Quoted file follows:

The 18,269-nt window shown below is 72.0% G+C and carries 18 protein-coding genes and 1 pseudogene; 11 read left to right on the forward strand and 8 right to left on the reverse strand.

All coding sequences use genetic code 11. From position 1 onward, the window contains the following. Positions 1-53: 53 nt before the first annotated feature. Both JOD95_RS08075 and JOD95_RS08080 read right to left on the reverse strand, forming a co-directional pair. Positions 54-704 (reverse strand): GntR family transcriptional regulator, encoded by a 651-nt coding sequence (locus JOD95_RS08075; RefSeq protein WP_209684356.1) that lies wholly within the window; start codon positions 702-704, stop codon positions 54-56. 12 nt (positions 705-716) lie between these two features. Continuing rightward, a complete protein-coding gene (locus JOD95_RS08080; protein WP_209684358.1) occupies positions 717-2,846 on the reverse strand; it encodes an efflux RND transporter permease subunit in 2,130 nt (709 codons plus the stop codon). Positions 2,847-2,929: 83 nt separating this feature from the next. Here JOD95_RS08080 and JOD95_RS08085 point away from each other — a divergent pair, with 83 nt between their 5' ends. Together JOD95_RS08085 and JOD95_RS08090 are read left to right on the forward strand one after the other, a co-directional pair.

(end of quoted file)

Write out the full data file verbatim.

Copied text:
The 18,269-nt window shown below is 72.0% G+C and carries 18 protein-coding genes and 1 pseudogene; 11 read left to right on the forward strand and 8 right to left on the reverse strand.

All coding sequences use genetic code 11. From position 1 onward, the window contains the following. Positions 1-53: 53 nt before the first annotated feature. Both JOD95_RS08075 and JOD95_RS08080 read right to left on the reverse strand, forming a co-directional pair. Positions 54-704 (reverse strand): GntR family transcriptional regulator, encoded by a 651-nt coding sequence (locus JOD95_RS08075; RefSeq protein WP_209684356.1) that lies wholly within the window; start codon positions 702-704, stop codon positions 54-56. 12 nt (positions 705-716) lie between these two features. Continuing rightward, a complete protein-coding gene (locus JOD95_RS08080; protein WP_209684358.1) occupies positions 717-2,846 on the reverse strand; it encodes an efflux RND transporter permease subunit in 2,130 nt (709 codons plus the stop codon). Positions 2,847-2,929: 83 nt separating this feature from the next. Here JOD95_RS08080 and JOD95_RS08085 point away from each other — a divergent pair, with 83 nt between their 5' ends. Together JOD95_RS08085 and JOD95_RS08090 are read left to right on the forward strand one after the other, a co-directional pair.